Questions to explore:
- What is the definition of calling?
- What are biblical characteristics of “finding” one’s calling?
- Who comes to mind as examples of biblical characters who “found” their calling?
- What are sins that undermine our calling and we should be prepared to address?
Definitions of Calling
[T]he truth that God calls us to himself so decisively that everything we are, everything we do, and everything we have is invested with a special devotion and dynamism lived out as a response to his summons and service — Os Guinness. The Call: Finding and Fulfilling the Central Purpose of Your Life Nelson. 1998, 4.
The Christian’s calling is to a life oriented to, sustained by, and expressive of Jesus Christ, the risen and exalted Son of God, King of Kings, and Lord of Lords. — T. M. Moore. Dynamic of Spiritual Life (2). The Colson Center for Christian Worldview. 1/25/2011.
As I prepared to teach, I realized the only worldview I was leaving out of my classes was the Christian worldview. I said that if anything in Christianity was true, I was withholding it from my graduate students. I felt like a liar.” — An “anti-definition” from Mary Poplin‘s Finding Calcutta: What Mother Teresa Taught Me About Meaningful Work and Service (InterVarsity Press. 2008, 149).
Biblical Characteristics of Calling
The point of calling in this life goes beyond this life. The eternal is where God has called us and we are headed.
Our calling’s claim on us exists without our acknowledgment. Each of us is responsible – capable of responding – to God.
- Our ability to respond to God, or not, is the essence of our humanity.
- Jesus’ use of the phrase, “He who has ears to hear, let him hear.”
- Our response/responsibility to God is what underpins moral responsibility in society. Without it, morality loses its compass.
This response to God is on two levels:
- Primary: Accepting God’s call, our salvation through the Lord Jesus.
- Secondary: Subjecting all of who we are and what we do to Him.
Our response is individual, and with others, i.e., the Church. Who comes to mind as examples of biblical characters who “found” their calling?
Sins That Hinder Calling – Especially for “Those Who Know They Are Called”
Christian ministry or full-time service considered a “more worthy calling,” even the only “true calling.”
Satisfaction and fulfillment found “in the work” (or another occupation of our time).
- The Protestant work ethic compels many to take this approach because work is viewed as service directly to God. So our doing work with all effort, through all hours of the day and night, to our own and our families’ personal cost, is viewed as an act of Christian obedience.
- Calling is multidimensional because we are – God’s call has its claim on every part of who we are.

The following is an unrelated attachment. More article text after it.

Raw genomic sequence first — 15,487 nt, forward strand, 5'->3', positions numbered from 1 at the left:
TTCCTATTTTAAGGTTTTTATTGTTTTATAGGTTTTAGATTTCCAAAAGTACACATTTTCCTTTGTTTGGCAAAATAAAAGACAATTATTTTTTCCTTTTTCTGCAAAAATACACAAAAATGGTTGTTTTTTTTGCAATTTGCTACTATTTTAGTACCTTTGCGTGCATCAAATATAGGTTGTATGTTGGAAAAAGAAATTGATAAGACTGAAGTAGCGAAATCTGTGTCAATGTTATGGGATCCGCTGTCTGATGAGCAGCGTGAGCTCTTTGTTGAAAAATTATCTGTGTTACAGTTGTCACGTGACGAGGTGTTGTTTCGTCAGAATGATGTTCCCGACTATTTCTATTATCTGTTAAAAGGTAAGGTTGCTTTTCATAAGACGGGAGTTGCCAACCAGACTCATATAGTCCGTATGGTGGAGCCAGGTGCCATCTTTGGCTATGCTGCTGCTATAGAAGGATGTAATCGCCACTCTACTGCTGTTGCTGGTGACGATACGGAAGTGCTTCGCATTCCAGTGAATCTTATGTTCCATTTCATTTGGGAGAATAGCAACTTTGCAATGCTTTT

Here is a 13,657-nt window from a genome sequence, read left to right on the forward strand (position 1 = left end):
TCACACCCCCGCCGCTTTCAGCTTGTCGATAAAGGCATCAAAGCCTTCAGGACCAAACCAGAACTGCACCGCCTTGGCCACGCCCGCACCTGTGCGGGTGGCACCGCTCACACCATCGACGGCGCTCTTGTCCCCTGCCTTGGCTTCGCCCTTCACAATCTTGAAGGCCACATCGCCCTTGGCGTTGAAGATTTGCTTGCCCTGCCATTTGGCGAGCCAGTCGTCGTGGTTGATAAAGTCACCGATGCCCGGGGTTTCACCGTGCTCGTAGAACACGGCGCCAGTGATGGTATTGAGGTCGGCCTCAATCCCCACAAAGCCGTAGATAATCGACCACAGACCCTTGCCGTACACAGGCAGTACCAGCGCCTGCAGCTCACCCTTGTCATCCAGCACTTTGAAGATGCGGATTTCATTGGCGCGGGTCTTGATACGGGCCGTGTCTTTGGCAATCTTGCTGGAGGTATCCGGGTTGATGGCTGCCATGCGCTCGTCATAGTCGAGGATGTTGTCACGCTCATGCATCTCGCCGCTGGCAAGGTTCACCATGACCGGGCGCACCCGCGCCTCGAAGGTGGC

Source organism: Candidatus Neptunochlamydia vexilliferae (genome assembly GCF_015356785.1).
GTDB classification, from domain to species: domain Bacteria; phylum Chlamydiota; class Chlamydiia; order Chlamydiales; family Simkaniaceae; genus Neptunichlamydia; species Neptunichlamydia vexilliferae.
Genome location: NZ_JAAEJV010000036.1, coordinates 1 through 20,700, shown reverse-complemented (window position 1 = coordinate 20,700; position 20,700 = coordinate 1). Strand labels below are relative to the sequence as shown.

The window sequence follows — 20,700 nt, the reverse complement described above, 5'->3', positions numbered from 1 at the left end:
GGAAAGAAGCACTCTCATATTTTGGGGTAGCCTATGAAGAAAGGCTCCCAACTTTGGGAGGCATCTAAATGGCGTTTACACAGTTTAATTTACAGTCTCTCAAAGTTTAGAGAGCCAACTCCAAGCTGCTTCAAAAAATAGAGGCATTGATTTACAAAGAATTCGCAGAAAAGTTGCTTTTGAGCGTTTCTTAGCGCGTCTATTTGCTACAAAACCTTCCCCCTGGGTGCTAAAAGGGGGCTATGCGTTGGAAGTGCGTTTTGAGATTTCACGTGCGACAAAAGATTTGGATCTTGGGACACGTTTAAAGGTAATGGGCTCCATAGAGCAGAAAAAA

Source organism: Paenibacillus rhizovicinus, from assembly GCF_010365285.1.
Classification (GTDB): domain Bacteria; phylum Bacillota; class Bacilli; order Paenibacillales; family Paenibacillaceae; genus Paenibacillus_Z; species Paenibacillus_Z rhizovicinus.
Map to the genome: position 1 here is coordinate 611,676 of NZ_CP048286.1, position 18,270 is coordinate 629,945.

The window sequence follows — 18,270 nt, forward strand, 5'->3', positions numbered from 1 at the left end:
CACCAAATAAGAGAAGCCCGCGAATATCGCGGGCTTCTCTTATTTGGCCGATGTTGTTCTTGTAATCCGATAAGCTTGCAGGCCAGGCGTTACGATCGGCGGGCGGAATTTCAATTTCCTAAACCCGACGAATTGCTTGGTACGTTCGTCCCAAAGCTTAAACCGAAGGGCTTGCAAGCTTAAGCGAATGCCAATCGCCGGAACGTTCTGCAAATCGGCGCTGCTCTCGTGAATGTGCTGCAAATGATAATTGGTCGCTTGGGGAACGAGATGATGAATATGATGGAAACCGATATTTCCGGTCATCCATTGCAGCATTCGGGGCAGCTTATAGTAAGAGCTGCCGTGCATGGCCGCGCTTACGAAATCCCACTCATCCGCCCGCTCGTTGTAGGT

God calls us to follow Him exclusively – sometimes our faith takes us in a direction of inflating the importance of others and other things and diminishing God. How do you react to this quote from an Os Guinness interview?
Today, so much of modern society is so other-directed, so audience-driven, and so seeker-sensitive, that much leadership is actually codependent on follower-ship, which gives rise to leaders who are really panderers, not leaders (Rediscovering “Calling” Will Revitalize Church and Society. Acton Institute’s Religion & Liberty. Volume 8, Number 4).
Those who are aware of their calling are susceptible to those who have “more,” e.g., the story of Salieri and Mozart, as captured in the play which became the movie tt0086879/”>Amadeus:
Antonio Salieri believes that Mozart’s music is divine. He wishes he was himself as good a musician as Mozart so that he can praise the Lord through composing. But he can’t understand why God favored Mozart, such a vulgar creature, to be his instrument. Salieri’s envy has made him an enemy of God whose greatness was evident in Mozart. He is set to take revenge. — Amadeus. “Storyline.” tt0086879/”>http://www.imdb.com/title/tt0086879/. Accessed 11/2/2011 9:15 AM.
Inconsistency is a challenge for those who have been chosen to be in the world but not of the world. Holding on to the world around us is a sin; letting go is our challenge. Poplin comments
As I began to seek to understand Biblical Christianity, I began to realize that the more completely one live it, the more distanced one felt from the culture (150).
Have you wrestled with your “call awareness” and/or the Caller? If so, what questions do you have? If you’ve wrestled and taken next steps, what enabled you to do such? Do you have contemporary role models/mentors, someone from your field (or a closely related area)?
A text for your prayerful consideration: Colossians 3:1-17.
Next week: Finding Calcutta: I’m not Called to be Mother Teresa.
Note: Genesis of the series: You’ll notice the influence of Head, Heart & Hands, Os Guiness’ “The Call: Finding and Fulfilling the Central Purpose of Your Life,” and “Why Christian Apologetics?”* As with the Head, Heart & Hands series, the material is drawn from an adult elective at Elizabethtown Brethren in Christ Church (EBIC) facilitated by Kevin Milligan in coordination with the author speaking for our Christian Scholar Series (an EBIC-ESN partnership). In Spring 2011, Mary Poplin spoke in Pittsburgh, South Central PA, and Baltimore as part of an ESN partnership with Undergraduate Ministry and Graduate & Faculty Ministry. To God be the glory!
*To skim or not to skim: A ‘case’ study of “Christian Apologetics” and Why Christian Apologetics – Hell on Christian Apologetics: A Comprehensive Case for the Biblical Faith (IVP. 2011). More posts on topic coming.